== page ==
Any misunderstanding or problem that a student might have with an employer should be discussed with Co-op Director without delay.
Dropping Out of the Co-op Program
Although it is discouraged, students may drop out of the Co-op Program at any time; however, there may be consequences.
Notify the Co-op Director immediately to discuss the situtation
- An unexpected resignation can put the employer in a bind and deprive another student of filling the position.
- Resigning from a position, even before starting work, jeopardizes your future participation in the Co-op Program.
If a student leaves a position without the consent of the Co-op Director, the student is automatically dropped from the program.
If the student changes majors to a non-engineering major, the student is automatically dropped from the Co-op Program.
Working Only 1 Semester
If you drop out of the Co-op Program after working only one semester at your employer, it will be considered an internship. While internships are great experience, the single semester with a company does not go far enough into the engineering to earn technical elective credit.
Technical Elective Credits: If you drop from the program before completing at least two working semesters, you will not earn usable technical elective credits and will no longer receive first day registration. In this situation, although the 3041 class can not be used as technical elective credits, the grade from that class still will count towards the your GPA as a general elective.
Extended Absence Due to Illness or Other Emergencies
The Co-op Director should be notified immediately of any extended absence from the work assignment because of the impact it may have on the coursework and work assignment.
Employer Terminates the Position Early
Unfortunately there are circumstances where a student is terminated from their Co-op position before the agreed-upon semesters have been worked. The way an employer proceeds to do this is not under the control of the Co-op Program. The student should contact the Co-op office and the Co-op Director as soon as they find themselves in this position.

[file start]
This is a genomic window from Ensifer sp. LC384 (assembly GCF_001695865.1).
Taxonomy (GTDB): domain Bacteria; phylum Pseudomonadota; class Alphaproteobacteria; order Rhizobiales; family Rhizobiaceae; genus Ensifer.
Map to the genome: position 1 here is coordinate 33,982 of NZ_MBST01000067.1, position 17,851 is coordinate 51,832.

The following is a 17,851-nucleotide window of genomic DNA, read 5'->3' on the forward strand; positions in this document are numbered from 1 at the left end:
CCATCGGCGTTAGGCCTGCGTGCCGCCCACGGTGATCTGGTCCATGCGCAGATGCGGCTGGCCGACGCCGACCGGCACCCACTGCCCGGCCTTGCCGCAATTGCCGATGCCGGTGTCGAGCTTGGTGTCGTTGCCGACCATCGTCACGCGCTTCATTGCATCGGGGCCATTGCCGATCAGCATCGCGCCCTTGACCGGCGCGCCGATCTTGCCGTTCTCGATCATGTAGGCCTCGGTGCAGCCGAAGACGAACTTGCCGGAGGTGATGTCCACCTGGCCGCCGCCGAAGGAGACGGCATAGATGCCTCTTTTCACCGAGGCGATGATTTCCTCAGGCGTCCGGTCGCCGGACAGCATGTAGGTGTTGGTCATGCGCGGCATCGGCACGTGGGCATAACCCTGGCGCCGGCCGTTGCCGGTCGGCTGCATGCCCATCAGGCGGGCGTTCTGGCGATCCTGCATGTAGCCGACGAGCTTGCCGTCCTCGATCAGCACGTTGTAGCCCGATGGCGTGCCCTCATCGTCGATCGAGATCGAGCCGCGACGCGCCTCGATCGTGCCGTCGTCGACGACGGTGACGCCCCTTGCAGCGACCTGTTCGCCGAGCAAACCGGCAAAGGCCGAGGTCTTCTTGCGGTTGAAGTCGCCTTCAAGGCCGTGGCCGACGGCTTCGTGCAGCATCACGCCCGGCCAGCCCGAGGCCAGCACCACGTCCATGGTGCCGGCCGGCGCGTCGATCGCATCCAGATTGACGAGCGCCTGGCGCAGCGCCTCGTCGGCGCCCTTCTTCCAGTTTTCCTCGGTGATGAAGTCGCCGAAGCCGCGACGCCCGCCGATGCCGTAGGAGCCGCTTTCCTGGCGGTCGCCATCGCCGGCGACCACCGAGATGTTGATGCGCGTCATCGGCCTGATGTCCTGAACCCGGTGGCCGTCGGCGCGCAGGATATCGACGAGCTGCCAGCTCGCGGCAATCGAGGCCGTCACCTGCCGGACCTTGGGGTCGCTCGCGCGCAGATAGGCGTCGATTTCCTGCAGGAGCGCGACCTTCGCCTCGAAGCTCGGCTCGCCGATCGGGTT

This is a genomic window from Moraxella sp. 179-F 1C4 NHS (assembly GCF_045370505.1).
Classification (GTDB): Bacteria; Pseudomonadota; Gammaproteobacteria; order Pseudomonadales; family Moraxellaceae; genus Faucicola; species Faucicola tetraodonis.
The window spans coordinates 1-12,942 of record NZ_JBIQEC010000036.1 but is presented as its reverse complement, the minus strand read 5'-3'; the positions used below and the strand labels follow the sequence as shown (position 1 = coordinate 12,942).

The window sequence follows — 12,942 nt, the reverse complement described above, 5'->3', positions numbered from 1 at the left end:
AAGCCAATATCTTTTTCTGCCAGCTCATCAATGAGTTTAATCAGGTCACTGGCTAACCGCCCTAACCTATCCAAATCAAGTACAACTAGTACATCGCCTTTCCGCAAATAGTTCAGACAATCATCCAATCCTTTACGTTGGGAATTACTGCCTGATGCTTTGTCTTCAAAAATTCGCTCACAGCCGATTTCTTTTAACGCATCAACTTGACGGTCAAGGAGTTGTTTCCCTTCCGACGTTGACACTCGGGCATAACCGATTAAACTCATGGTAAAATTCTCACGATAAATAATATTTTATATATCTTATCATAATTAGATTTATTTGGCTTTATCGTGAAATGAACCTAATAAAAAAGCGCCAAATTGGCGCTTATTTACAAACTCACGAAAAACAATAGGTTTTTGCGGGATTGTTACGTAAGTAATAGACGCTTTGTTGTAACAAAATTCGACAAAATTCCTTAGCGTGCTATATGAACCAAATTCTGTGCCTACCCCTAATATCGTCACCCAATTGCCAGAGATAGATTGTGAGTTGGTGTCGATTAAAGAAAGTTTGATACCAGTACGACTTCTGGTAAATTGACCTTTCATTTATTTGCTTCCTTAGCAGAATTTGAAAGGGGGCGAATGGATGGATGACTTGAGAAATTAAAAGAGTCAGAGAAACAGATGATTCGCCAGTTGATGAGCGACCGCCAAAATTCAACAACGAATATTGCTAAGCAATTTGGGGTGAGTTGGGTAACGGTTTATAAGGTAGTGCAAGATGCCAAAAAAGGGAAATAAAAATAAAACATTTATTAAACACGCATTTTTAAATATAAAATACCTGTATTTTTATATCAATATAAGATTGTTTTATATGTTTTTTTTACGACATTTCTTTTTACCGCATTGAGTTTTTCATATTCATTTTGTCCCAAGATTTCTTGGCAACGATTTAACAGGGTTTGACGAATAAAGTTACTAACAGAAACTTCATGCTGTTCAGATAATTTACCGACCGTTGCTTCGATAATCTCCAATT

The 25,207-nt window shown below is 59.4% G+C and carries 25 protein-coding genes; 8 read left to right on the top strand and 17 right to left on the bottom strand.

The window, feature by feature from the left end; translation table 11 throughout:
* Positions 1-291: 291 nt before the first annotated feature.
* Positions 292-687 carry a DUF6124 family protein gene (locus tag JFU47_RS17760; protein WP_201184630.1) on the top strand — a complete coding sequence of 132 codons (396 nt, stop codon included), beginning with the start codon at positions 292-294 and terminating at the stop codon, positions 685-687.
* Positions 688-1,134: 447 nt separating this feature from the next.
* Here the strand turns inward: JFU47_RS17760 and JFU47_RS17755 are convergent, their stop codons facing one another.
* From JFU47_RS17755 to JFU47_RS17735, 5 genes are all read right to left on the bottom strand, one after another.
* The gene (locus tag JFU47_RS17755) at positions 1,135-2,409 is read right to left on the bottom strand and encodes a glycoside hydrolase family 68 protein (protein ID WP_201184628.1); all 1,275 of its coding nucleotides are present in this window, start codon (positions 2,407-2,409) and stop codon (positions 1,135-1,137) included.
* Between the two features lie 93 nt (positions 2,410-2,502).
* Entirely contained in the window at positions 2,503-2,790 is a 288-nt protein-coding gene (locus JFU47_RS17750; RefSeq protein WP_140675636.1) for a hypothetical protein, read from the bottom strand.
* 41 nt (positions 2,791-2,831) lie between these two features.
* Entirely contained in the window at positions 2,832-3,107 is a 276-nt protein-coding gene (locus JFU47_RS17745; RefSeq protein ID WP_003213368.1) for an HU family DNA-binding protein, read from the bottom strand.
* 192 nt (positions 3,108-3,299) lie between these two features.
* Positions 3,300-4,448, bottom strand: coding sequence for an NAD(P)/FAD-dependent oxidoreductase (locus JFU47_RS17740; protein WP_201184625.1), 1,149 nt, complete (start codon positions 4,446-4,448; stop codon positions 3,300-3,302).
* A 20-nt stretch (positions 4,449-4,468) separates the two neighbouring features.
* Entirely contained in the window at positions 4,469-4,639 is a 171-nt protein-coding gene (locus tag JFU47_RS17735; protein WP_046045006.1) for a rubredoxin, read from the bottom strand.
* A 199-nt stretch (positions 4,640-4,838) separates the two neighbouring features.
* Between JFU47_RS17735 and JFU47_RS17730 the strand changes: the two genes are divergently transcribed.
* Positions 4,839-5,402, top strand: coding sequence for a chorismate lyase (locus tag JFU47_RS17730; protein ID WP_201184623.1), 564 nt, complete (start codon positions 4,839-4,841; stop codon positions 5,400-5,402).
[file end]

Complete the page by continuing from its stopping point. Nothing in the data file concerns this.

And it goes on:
While it happens rarely, employers have at times found it necessary to lay off a Co-op student. Employers are expected to 1) handle the process in the same manner as for a regular employee working at the company in the probationary period, and 2) notify the Co-op office.
If a layoff occurs, employers are highly encouraged to allow the student to finish out the 15-week work term. If that is not possible, the supervisor is asked to review and sign the student's academic assignment (that is, the technical report), so that the term is not a complete loss for the student. This assumes the student is far enough into the term to have started the report. If layoffs are imminent before a Co-op student begins the work term, then the employer is expected to notify the student and the Co-op Program, and give the student the option to decline that work term and take classes instead.
If a student is laid off, he or she will not lose the credits earned for any of the work semesters completed, even though the full six or eight credits have not been acquired. If a student is laid off mid-term and all the academic assignments are completed, it is still possible to complete the Co-op course for credit.
In the case of possible dismissal for cause, we would like to offer assistance and try to obtain a positive outcome for all parties. To that end, we ask that the Co-op Director be contacted as early in the process as possible. If the difficulties cannot be resolved it may be necessary for the employer to follow normal dismissal procedures. An employer is well within its rights to maintain and enforce its corporate standards.
Employer Discontinues the Co-op Program
Although there is not a written contract with the employers to guarantee the continued employment of Co-op students the entire two or three semesters as determined at the time of hiring, there is an ethical responsibility on both sides to continue the program as arranged. There have been a few occasions when employers have eliminated a program before completion. Such decisions are, of course, highly discouraged. However, if discontinuing the program is unavoidable, the Co-op Program personnel will do everything they can to reassign that student.